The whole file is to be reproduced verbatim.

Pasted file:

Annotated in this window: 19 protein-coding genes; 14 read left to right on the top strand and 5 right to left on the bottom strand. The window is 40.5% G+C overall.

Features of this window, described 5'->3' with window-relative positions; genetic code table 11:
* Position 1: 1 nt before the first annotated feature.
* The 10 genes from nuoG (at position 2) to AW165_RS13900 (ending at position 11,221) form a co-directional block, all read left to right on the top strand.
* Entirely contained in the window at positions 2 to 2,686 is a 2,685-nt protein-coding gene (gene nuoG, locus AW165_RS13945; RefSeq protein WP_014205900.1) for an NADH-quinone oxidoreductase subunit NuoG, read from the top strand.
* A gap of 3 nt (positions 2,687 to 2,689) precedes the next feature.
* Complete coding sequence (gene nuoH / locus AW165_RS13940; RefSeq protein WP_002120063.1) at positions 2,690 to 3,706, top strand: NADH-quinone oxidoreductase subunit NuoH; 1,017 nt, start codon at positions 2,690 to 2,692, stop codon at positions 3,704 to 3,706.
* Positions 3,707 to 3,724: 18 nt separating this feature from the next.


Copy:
Annotated in this window: 19 protein-coding genes; 14 read left to right on the top strand and 5 right to left on the bottom strand. The window is 40.5% G+C overall.

Features of this window, described 5'->3' with window-relative positions; genetic code table 11:
* Position 1: 1 nt before the first annotated feature.
* The 10 genes from nuoG (at position 2) to AW165_RS13900 (ending at position 11,221) form a co-directional block, all read left to right on the top strand.
* Entirely contained in the window at positions 2 to 2,686 is a 2,685-nt protein-coding gene (gene nuoG, locus AW165_RS13945; RefSeq protein WP_014205900.1) for an NADH-quinone oxidoreductase subunit NuoG, read from the top strand.
* A gap of 3 nt (positions 2,687 to 2,689) precedes the next feature.
* Complete coding sequence (gene nuoH / locus AW165_RS13940; RefSeq protein WP_002120063.1) at positions 2,690 to 3,706, top strand: NADH-quinone oxidoreductase subunit NuoH; 1,017 nt, start codon at positions 2,690 to 2,692, stop codon at positions 3,704 to 3,706.
* Positions 3,707 to 3,724: 18 nt separating this feature from the next.